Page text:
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Winners and Losers Among a Refugee-Hosting Population

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Author Info

  • Jean-François Maystadt

    ()
    (Université catholique de Louvain)

  • Philip Verwimp

    ()
    (Fund for Scientific Research  Flanders, University of Antwerp)

Abstract

Every year, thousands of refugees are forced to leave their countries of origin and are hosted by their neighboring countries. However, very little is known about the impact of these refugees on the local economy and its inhabitants. Based on a hypothesis formulated during a two-month iterative field research, a theoretical framework is used to understand how the refugee inflow would affect the good and labour markets of the local economy. We then test the theoretical predictions regarding the potential winners and losers among the refugee-hosting population, using household panel data collected in the region of Kagera in Tanzania. Our identification strategy exploits both time and spatial variations in the way households traced between 1991 and 2004 have been affected by the refugee inflows originating from Burundi (1993) and Rwanda (1994). Our results show that local hosts do not necessarily suffer from the refugee presence. Net economic benefits could even emerge provided a sufficient mass of refugees is gathered. Furthermore, the economic benefits appear to be unevenly distributed among the refugeehosting population. Agricultural workers are likely to suffer the most from an increase in competition on the labor markets and the surging prices of several goods. On the contrary, non-agricultural workers and self-employed farmers are in a better position to benefit from such a refugee inflow. We also conjecture that the welfare deterioration experienced by those involved into business could be explained a selection effect resulting from the reported entry of larger-scale entrepreneurs from other regions.

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Bibliographic Info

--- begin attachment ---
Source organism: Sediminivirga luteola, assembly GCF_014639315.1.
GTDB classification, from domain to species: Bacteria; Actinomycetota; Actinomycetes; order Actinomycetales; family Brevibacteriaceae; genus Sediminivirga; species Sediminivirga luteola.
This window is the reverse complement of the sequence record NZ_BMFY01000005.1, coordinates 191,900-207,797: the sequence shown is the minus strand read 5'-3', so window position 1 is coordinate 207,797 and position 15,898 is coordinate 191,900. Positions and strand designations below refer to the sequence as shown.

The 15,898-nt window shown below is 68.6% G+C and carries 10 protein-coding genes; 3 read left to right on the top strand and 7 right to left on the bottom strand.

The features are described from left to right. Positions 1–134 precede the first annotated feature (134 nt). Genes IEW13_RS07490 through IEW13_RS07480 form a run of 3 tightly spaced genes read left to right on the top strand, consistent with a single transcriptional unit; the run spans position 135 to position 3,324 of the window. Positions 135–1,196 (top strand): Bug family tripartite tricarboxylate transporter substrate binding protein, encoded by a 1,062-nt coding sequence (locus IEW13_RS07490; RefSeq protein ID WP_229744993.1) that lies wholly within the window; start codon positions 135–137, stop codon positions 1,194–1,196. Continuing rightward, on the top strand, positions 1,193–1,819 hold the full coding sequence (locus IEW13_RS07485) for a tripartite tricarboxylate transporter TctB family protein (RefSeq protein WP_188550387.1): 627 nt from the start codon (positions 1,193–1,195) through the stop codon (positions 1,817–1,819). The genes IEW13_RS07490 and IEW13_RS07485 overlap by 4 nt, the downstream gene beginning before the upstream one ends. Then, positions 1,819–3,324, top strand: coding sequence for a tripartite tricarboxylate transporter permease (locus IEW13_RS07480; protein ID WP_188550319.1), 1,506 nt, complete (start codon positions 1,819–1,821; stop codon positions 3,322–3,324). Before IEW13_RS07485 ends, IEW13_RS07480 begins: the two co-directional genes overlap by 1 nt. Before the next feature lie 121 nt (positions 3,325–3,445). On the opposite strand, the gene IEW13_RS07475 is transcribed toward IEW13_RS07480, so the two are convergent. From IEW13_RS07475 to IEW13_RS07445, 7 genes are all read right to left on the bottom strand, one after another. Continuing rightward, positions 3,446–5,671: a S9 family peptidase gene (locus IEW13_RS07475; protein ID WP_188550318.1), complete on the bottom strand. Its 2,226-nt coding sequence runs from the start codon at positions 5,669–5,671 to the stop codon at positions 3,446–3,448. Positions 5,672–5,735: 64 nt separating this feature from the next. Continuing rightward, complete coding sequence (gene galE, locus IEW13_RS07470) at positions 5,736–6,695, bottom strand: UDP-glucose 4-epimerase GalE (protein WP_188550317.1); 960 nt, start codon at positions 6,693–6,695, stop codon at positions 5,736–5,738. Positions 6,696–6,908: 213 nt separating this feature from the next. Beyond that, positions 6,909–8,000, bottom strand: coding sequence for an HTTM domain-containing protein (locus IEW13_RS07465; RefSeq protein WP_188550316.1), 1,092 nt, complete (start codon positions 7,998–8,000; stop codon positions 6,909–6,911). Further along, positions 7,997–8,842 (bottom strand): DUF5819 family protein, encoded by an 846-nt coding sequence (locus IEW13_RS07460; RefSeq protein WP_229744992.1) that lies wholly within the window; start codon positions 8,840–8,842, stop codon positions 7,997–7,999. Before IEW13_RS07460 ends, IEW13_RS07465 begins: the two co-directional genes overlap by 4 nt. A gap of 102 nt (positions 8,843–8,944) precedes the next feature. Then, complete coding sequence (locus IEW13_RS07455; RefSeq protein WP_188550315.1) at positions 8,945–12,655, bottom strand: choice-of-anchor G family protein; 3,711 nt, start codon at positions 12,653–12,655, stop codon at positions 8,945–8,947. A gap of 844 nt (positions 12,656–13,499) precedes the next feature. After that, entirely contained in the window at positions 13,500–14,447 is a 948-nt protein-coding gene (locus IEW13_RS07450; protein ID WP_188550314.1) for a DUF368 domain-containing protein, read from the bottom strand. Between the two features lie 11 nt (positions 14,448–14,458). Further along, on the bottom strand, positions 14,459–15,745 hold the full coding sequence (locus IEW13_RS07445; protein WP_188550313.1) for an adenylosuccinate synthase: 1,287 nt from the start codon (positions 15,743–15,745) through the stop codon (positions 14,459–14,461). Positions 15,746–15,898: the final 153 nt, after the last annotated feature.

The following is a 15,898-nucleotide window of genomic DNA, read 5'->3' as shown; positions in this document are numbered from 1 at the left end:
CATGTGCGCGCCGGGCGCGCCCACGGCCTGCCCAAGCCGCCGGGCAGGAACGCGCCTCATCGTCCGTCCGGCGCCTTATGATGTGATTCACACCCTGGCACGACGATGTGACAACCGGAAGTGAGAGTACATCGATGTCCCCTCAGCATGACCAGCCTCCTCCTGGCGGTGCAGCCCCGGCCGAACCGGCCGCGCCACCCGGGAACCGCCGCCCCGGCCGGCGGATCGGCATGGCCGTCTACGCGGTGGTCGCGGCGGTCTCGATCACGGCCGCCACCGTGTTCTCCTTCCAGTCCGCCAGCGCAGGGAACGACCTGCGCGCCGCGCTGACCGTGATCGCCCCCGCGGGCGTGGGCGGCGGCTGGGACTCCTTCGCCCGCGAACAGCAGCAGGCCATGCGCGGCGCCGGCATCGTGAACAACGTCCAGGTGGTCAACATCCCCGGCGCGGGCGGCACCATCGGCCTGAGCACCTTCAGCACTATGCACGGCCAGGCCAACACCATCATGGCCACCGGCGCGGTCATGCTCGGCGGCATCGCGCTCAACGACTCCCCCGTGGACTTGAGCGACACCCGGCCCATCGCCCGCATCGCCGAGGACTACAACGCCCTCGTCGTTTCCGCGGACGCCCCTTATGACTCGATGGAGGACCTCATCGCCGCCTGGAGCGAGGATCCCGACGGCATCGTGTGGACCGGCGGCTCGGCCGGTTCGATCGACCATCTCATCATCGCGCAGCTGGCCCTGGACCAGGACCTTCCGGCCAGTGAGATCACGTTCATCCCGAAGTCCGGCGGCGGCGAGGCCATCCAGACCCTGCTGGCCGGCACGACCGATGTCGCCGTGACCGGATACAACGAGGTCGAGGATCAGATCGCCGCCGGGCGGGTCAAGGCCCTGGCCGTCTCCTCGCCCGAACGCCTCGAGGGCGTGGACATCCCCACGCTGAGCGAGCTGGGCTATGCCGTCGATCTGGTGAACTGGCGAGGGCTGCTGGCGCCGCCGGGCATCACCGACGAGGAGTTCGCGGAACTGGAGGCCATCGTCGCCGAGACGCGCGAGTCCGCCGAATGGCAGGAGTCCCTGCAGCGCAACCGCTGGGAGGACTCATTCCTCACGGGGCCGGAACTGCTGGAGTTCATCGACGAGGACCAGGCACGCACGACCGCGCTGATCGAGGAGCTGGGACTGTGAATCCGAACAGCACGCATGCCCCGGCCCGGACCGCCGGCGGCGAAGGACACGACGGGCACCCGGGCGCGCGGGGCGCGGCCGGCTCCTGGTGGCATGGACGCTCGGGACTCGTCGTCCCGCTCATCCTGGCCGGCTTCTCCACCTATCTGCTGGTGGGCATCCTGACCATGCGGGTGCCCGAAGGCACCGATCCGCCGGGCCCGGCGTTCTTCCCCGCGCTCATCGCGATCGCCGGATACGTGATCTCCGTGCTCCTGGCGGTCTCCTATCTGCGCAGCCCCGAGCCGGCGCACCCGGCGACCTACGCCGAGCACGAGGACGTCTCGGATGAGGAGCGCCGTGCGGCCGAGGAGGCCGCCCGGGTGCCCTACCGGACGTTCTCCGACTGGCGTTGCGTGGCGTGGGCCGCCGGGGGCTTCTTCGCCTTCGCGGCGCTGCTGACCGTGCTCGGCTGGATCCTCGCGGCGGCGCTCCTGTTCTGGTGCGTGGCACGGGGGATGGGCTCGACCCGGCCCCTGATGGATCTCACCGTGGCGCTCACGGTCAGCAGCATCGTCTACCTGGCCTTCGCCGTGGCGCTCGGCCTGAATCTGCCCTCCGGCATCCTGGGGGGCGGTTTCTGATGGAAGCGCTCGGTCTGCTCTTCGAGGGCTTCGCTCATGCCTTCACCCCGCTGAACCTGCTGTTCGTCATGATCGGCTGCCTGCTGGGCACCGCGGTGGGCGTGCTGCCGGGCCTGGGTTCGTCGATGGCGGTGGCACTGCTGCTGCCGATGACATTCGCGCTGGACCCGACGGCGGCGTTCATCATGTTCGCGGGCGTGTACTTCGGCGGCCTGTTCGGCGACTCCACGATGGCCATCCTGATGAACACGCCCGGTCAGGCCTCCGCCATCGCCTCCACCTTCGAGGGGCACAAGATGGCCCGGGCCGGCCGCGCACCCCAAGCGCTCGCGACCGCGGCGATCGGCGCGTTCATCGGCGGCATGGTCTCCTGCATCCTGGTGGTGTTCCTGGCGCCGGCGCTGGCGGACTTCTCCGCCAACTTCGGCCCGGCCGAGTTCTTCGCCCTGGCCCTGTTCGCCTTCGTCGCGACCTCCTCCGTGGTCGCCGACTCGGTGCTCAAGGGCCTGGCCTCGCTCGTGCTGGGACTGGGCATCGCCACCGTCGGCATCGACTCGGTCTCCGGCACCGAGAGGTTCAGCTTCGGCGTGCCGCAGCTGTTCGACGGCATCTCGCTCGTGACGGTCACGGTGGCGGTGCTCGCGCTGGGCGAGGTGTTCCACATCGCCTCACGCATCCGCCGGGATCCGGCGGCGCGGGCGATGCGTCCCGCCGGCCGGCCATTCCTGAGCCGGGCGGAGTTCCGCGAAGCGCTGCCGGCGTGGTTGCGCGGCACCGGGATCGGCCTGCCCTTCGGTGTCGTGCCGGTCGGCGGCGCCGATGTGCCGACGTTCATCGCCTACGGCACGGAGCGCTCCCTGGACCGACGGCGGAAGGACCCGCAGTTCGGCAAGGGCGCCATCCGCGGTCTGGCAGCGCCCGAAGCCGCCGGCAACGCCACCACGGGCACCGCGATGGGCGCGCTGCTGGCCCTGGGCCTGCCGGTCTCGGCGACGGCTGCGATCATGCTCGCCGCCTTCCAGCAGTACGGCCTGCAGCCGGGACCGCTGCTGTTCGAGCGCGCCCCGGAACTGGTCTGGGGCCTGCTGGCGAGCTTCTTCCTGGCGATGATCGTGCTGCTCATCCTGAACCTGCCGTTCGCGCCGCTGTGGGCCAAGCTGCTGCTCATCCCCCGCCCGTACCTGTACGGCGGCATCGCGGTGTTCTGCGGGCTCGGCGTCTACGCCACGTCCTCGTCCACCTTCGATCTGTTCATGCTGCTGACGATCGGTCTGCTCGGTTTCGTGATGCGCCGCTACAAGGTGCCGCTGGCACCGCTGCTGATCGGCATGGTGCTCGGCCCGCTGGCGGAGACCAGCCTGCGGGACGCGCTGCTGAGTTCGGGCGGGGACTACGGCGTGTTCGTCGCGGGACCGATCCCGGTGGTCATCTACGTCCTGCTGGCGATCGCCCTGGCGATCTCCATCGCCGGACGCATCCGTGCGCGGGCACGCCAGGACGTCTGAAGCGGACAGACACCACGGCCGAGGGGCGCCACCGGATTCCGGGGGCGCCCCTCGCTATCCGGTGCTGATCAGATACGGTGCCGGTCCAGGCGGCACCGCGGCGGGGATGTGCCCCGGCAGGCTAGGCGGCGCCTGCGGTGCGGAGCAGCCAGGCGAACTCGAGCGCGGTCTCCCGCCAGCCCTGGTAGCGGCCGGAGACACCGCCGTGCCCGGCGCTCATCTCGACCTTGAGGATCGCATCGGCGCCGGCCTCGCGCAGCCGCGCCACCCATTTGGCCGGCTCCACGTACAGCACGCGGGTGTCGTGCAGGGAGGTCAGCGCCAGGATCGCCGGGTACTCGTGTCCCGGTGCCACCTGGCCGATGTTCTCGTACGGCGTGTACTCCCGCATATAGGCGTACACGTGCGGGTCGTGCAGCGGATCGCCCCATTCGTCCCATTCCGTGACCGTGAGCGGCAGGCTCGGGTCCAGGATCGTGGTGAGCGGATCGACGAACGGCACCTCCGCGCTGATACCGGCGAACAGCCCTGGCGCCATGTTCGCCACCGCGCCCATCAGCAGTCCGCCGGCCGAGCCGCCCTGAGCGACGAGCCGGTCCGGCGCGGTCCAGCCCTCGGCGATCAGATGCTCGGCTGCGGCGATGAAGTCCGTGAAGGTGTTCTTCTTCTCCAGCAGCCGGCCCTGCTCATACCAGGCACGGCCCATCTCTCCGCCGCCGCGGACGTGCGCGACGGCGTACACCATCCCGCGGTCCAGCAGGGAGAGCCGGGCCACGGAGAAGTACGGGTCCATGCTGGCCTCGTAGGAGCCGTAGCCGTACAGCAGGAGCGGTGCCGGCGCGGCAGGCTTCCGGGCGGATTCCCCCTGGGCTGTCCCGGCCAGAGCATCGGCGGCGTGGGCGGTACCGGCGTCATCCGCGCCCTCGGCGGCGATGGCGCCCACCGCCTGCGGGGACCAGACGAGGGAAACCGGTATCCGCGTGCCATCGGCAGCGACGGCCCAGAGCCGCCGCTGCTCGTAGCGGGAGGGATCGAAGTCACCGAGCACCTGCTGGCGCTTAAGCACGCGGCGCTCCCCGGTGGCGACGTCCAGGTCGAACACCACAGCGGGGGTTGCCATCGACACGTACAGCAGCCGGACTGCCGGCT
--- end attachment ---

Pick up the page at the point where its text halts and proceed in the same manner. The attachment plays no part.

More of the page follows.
Paper provided by Households in Conflict Network in its series HiCN Working Papers with number 60.

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Length: 48 pages
Date of creation: May 2009
Date of revision:
Handle: RePEc:hic:wpaper:60

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Web page: http://www.hicn.org

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Keywords: Refugees; Tanzania; Migration;

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References

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  1. J. Edward Taylor & Scott Rozelle & Alan deBrauw, 1999. "Migration, Remittances, and Agricultural Productivity in China," American Economic Review, American Economic Association, American Economic Association, vol. 89(2), pages 287-291, May.
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Cited by:
  1. Richard Akresh & Leonardo Lucchetti & Harsha Thirumurthy, 2010. "Wars and Child Health: Evidence from the Eritrean-Ethiopian Conflict," HiCN Working Papers, Households in Conflict Network 89, Households in Conflict Network.
  2. Baez, Javier E., 2011. "Civil wars beyond their borders: The human capital and health consequences of hosting refugees," Journal of Development Economics, Elsevier, Elsevier, vol. 96(2), pages 391-408, November.
  3. Maystadt, Jean-Francois, 2012. "Poverty Reduction in a Refugee-Hosting Economy. A Natural Experiment," 2012 Conference, August 18-24, 2012, Foz do Iguacu, Brazil, International Association of Agricultural Economists 126259, International Association of Agricultural Economists.
  4. Elena Fiddian-Qasmiyeh & Isabel Ruiz & Carlos Vargas-Silva & Roger Zetter, 2012. "Assessing the Impacts and Costs of Forced Displacement : Volume 1. A Mixed Methods Approach," World Bank Other Operational Studies 16096, The World Bank.

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